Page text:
Yes, this is the Albert Hall - NW5 style.
I went on a Lockdown cycle ride this morning - a jaunt round a corner of Kentish Town which, shamefully, was new to me. This is the area east of Malden Road and south of Queen's Crescent. And wheeling along Bassett Street, I came along this extraordinary building in the middle of a row of three-storey mid-Victorian villas.
This is Kentish Town Evangelical Church, a 'Bible-believing 'congregation according to its website which has been based here for approaching fifty years. The building is of course much older, and with a bit (well, a lot) of help from the Camden History Society's Streets of Gospel Oak and West Kentish Town, I've been able to piece together some of its history.
So, Bassett Street was built in the 1860s and was initially known as Winchester Street. What is now the evangelical church was built by 1865 as a temperance hall, taking the name of the Albert Hall (Albert of course was Queen Victoria's consort and died in Deceber 1861) a few years before that other place with the same name.
Within a few years, the building had become a 'Strict' Baptist church - and it was used by several varieties of Baptist down to 1930. It subsequently became a children's mission.
The moniker of the Albert Hall didn't last for too long - but perhaps it's time for this rather grand title to be resumed!
A really choice piece of ephemera - which throws light on the personal, the social, the political and the global.
During the Boer War, roughly 120 years ago, the British notoriously rounded up tens of thousands of civilians - particularly women, children and the elderly - and kept them in what amounted to concentration camps. They were insanitary and the diet was very poor. More than 27,000 people - mainly women and children - died in these camps.
Very few adult men were detained in this manner, largely because Boer men were either combatants or likely to be seen by the British as potential combatants. 28,000 Boers were detained as Prisoners of War (and thousands more surrendered to the British) - and in a chapter of this grisly conflict which is rarely talked about, almost all of them were shipped out of South Africa to detention camps in other parts of the world, largely to deter escape.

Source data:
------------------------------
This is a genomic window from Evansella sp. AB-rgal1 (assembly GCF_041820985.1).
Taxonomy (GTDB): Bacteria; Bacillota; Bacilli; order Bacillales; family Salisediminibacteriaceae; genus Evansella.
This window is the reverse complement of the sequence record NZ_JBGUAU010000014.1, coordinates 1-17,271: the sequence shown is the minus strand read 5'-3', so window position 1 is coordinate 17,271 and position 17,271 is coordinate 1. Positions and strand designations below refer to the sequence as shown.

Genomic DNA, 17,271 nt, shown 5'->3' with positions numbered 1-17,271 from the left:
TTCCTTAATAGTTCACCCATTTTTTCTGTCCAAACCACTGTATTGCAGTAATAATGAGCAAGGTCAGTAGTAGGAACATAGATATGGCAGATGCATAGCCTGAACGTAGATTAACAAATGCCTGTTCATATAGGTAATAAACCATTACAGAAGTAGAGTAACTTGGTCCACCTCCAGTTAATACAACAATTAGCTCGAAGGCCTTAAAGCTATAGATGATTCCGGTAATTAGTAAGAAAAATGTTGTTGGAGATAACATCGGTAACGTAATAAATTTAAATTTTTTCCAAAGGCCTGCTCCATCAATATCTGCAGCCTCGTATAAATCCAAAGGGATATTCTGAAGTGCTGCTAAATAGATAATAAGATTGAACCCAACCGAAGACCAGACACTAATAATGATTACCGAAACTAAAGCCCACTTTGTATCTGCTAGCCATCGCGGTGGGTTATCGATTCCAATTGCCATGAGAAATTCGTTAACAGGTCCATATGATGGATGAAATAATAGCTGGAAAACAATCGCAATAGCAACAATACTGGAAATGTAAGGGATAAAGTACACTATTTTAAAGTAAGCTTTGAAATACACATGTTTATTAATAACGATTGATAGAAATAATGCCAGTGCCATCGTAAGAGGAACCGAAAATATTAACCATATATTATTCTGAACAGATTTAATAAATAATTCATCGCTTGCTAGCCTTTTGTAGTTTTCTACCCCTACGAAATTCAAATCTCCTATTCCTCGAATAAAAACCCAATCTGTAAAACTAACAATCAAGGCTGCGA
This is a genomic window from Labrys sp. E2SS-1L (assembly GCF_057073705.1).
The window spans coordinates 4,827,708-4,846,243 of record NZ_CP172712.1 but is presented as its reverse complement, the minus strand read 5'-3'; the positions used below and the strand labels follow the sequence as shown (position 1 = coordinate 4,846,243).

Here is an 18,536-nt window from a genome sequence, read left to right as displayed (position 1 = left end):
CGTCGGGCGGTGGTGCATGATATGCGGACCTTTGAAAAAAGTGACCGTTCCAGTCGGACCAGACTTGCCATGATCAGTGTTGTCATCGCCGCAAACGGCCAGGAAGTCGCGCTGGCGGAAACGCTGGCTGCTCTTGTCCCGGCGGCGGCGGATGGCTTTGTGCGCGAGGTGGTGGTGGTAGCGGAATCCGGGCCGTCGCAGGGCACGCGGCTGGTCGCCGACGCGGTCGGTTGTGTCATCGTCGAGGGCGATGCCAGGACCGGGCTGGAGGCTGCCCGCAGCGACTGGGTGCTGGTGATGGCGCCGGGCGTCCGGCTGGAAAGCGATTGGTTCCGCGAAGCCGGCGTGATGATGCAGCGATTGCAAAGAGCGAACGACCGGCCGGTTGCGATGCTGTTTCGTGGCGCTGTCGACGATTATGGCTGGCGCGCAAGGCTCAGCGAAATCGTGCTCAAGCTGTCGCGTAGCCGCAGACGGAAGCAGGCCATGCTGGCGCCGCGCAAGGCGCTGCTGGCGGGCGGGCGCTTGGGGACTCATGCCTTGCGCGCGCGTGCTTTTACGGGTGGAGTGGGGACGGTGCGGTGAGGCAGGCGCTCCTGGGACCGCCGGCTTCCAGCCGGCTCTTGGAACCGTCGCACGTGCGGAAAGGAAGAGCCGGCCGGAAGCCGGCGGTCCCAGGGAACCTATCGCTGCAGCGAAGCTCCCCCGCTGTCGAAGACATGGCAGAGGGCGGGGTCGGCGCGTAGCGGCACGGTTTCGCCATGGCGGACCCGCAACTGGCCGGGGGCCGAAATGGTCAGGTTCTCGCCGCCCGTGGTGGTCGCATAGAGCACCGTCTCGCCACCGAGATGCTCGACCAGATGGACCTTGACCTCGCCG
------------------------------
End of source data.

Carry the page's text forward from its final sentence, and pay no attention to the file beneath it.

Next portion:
Initially, these prisoners were held on the tiny Atlantic island of St Helena, where Napoleon was detained and died. When that proved too small, prisoners were sent to Bermuda in the Caribbean, to Ceylon (now Sri Lanka) and to India. Several hundred Boers who fled to Mozambique to escape the fighting ended up in detention in Portugal.
This sliver of paper is a permit giving Lieutenant Jones standing permission to enter the Boer camp at Bellary and talk to the PoWs. Bellary is a city in the south Indian state of Karnataka, half-way between Bangalore and Hyderabad.
These rather grainy images of the Bellary camp are from the excellent angloboerwar.com site.
Another site records these details:
'A camp for 821 prisoners was in operation at Bellary, in Madras Command, between May 1901 and August 1902. The men were accommodated in barracks, and tents with thatched roofs, surrounded by barbed wire entanglements. During the 15 months of the camp's life three prisoners broke parole and were subsequently recaptured, and another was shot one night trying to escape from the hospital. Although conditions within the camp were described as generally good, the health of the prisoners was indifferent, despite having the use of a 50 bed hospital at the station: during 1902 smallpox accounted for two deaths and the hospitalization of six men.'
Some of these Boer camps in India even issued their own informal currency notes - I found this image on the net.
It's all evidence of a classic Imperialist strategy - bringing one part of the Empire into play to help out with problems in another.
This is the note that accompanied an intriguing array of maps and charts delivered by the postman in the past week. And as Jane says: better late than never.
Back in 2001, I wrote to a Captain Wimbush, a veteran of the British Indian army, to ask whether he had any memories of serving in or around Kashmir. I was researching what became my book A Mission in Kashmir - an account of the opening salvos of the Kashmir conflict in 1947, and particularly of a massacre at a Catholic mission in which an off-duty British army officer and his wife were among those killed.
As far as I can make out, I never heard back from Captain Wimbush. I didn't think too much of it - it's in the nature of research that many leads are dead ends.
But very recently I heard from Jane who now lives in Captain Wimbush's old house. In a big Lockdown sort-out, she had come across my old letter. And with huge kindness and generosity, she parcelled off to me Captain Wimbush's maps and charts relating - as best as I can tell - to his service in the North West Frontier and (perhaps) Afghanistan between the world wars.
In the inter-war period, the Frontier was the most turbulent of the extremities of the British Raj and there was a specific Frontier Force (known as the Piffers) to keep it under control. The maps which Captain Wimbush and his colleagues appear to have relied upon were first drawn up in some cases as early as the 1860s. The cartography at the time of the Afghan wars and the initial incursions into the tribal areas on the border of what's now Pakistan and Afghanistan served the British army - it seems - until independence in 1947.
Alongside the maps, there's this wonderful chart, marked 'CONFIDENTIAL', which lists the various Frontier tribes and their fighting strength. It specifies where each tribe is located and whether these are Pathans or otherwise. It also lists which British official or agent had responsibility for each group.
An extraordinary document. And well worth the wait!